It’s easy to get lost in your “own” world while planning your wedding. And in that world, often times, things can get distorted, much like those weird mirrors in a fun house.
Here are Ten Questions to get you thinking about the “mirrors” in your world:
- Do you think that if your partner does something that upsets you, it’s because he or she deliberately wants to hurt you?
- Do you see how and where you can be wrong in a discussion?
- In a discussion, do you look for ways to disprove what the person is saying?
- Are you familiar with your partner’s culture, family, religion?
- Do you think the world revolves around you? (okay—loaded question!)
- Do you often use the phrase, “I know how you feel?”
- If there’s a 50% chance of rain, do you think it’s going to rain?
- Do you believe that every problem has a solution?
- Do you often use the phrase, “What’s the use?”
- Are you able to see the wedding planning from your partner’s p.o.v.?
If you answered, “yes” to any of the odd-numbered questions, and “no” to any of the even-numbered ones, then most likely you will feel frustratingly challenged as you deal with the foreseen and unforeseen issues that unexpectedly pop up during planning!
Years ago my brother found a neon clock from “Alexander’s,” a NYC department store that went out of business decades ago. It was our grandmother’s favorite store. Peter gave it to me as a Christmas gift.
I hung it in my dining room, lower to the floor. The placement gave it that “artsy” feel. A few months later, the neon burnt out and I took it to a repair shop. A couple of weeks went by and I got a call from the owner. He had set the clock against the wall and his toddler son came along and dropped a toy car on top of it.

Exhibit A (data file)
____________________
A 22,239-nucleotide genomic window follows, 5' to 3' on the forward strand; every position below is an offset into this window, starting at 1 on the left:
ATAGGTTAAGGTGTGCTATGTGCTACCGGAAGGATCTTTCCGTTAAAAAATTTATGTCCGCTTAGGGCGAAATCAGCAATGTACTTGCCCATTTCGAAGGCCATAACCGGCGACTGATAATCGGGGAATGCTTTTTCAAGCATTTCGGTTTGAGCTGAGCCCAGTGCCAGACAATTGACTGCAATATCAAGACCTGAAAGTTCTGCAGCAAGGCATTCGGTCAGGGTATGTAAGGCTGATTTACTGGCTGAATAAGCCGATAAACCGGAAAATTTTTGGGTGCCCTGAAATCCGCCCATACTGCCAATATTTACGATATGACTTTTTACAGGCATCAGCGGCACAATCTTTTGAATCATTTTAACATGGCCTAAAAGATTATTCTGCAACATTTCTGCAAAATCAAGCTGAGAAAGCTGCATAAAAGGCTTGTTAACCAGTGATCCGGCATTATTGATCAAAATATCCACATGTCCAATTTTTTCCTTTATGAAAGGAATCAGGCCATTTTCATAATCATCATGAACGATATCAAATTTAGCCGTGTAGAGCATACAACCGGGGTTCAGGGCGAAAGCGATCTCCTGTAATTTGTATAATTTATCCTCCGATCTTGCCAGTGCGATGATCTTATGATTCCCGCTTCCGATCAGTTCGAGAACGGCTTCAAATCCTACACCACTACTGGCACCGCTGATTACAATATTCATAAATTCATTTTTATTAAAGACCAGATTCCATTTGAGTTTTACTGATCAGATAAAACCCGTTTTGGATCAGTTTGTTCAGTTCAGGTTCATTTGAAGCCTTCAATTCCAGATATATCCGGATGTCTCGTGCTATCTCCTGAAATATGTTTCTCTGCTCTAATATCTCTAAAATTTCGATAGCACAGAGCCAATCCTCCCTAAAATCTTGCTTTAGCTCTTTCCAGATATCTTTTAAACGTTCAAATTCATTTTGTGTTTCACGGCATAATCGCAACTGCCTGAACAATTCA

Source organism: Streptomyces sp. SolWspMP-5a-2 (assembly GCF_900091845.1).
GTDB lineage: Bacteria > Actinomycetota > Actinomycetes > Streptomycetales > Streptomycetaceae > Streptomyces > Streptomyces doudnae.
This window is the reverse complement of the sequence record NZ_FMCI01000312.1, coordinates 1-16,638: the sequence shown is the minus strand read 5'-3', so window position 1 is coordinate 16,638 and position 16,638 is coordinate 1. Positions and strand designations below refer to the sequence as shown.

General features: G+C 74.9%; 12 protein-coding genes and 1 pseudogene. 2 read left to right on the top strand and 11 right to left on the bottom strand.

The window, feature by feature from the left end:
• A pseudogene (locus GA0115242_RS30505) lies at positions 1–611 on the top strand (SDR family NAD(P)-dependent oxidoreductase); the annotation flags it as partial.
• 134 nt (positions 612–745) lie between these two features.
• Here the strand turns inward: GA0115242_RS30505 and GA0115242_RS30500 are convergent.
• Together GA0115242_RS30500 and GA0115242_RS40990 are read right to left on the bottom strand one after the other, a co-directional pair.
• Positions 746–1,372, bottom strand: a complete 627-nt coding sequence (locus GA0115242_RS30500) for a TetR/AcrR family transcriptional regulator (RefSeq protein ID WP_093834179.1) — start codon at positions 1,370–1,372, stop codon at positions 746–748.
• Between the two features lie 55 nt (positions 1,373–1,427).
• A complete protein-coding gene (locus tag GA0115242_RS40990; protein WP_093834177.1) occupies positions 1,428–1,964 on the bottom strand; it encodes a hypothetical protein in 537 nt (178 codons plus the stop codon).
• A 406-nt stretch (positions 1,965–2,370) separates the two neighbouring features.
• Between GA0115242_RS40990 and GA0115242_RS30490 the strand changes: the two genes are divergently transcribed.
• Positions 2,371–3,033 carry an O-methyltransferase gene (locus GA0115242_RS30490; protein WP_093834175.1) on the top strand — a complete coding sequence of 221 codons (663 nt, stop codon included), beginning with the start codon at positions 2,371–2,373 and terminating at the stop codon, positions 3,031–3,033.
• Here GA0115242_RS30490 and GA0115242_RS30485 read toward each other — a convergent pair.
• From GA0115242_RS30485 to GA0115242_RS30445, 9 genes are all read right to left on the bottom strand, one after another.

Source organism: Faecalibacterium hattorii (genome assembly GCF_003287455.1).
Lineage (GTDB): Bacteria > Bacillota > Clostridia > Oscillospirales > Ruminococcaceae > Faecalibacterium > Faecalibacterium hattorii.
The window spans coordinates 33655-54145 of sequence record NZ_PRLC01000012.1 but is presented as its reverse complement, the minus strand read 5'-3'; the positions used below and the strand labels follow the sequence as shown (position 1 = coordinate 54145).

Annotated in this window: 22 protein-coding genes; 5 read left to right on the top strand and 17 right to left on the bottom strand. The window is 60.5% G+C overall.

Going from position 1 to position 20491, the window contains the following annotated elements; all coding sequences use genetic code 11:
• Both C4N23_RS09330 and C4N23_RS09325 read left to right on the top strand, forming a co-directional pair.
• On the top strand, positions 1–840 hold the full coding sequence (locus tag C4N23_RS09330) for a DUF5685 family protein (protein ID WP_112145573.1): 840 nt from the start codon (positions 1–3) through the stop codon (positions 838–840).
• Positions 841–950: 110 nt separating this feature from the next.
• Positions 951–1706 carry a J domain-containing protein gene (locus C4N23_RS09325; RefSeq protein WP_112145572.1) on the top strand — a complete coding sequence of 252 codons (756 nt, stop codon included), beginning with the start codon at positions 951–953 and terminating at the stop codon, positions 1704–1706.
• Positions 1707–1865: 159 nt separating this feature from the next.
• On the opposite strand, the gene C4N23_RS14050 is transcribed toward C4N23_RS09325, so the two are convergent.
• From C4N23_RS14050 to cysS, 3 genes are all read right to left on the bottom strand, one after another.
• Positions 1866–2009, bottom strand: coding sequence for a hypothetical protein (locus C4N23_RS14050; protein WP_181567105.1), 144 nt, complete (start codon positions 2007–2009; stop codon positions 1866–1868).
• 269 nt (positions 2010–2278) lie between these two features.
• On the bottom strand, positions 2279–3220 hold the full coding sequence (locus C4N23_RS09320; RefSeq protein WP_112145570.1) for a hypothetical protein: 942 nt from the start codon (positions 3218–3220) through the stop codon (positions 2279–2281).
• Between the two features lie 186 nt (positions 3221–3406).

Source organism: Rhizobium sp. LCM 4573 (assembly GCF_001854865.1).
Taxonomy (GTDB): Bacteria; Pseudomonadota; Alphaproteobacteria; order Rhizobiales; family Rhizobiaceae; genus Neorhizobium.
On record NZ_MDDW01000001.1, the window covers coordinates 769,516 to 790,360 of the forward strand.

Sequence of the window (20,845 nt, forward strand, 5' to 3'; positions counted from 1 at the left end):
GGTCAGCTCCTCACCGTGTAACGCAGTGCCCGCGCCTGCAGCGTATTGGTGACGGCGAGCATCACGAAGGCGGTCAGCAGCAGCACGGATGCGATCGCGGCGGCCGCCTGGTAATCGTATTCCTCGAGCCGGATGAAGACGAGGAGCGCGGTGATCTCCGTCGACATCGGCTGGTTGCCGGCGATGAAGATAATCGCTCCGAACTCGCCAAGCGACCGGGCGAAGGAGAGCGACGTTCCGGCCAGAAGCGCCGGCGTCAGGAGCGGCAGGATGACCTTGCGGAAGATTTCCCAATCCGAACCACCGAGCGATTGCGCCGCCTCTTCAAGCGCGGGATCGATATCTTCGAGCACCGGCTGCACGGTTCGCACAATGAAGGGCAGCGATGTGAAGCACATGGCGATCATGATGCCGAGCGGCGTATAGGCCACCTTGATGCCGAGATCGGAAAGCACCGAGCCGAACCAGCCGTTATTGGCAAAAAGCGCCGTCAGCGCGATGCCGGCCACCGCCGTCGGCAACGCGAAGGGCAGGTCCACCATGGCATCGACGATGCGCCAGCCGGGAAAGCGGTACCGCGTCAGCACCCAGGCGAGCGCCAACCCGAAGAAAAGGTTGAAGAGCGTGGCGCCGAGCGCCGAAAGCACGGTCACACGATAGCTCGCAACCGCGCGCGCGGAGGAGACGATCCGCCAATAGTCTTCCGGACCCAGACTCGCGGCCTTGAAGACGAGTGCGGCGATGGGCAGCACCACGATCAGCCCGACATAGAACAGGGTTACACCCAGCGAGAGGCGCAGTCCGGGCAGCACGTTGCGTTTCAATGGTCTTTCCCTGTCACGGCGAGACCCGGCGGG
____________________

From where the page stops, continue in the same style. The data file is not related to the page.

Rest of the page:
The plastic rim now had a hole in it. It couldn’t be repaired. When I brought it home, it didn’t look good in its old spot as the hole was glaring. Irritated that it was ruined, I stored it in a closet—until a friend suggested I place it high up on the wall, so no one could see the hole. So simple.
Why hadn’t I thought of moving the clock from a very low to a very high spot? Because I was so fixated on the old spot and on its imperfection. And I think this is the biggest challenge while planning a wedding—to look up when you’re fixated on looking down!
Here are five simple things you can do to look “higher”
- You made the choice to hold a wedding celebration out a place of joy, celebration, and gratitude. Each week remind each other of the “why” of that choice.
- Giving up on a problem or challenge that is crimping your wedding planning obviously will solve nothing. Select a problem that you’re obsessing over. Can you look at it from another angle? Think of it as a mystery to be cracked open and not as an insurmountable obstacle.
- There’s more to life than planning a wedding. Make time to enjoy what you enjoy doing—individually and as a couple. Spending time on non-wedding fun will help clear your head and refresh you when you return to dealing with wedding issues.
- Make time to offer thanks to all the good things and to all the good people that uplift and support you in the planning. Gratitude puts everything into right perspective.
- Most especially, thank your partner for all things, large and small, that he or she does to make the planning less stressful and more fun for you. Tell your partner what you specifically appreciate.
It’s soooo easy to get lost in our heads, create soap operas and lose sight of what life (i.e. wedding planning) is all about.
However. . .
Staying sane is worth the effort!
If you want more tips on how to communicate in smart, healthy ways with your partner – during wedding planning and beyond –
check out my book,
How To Plan Your Wedding AND Stay Sane!
Treat you and your partner to a communications coaching session with me.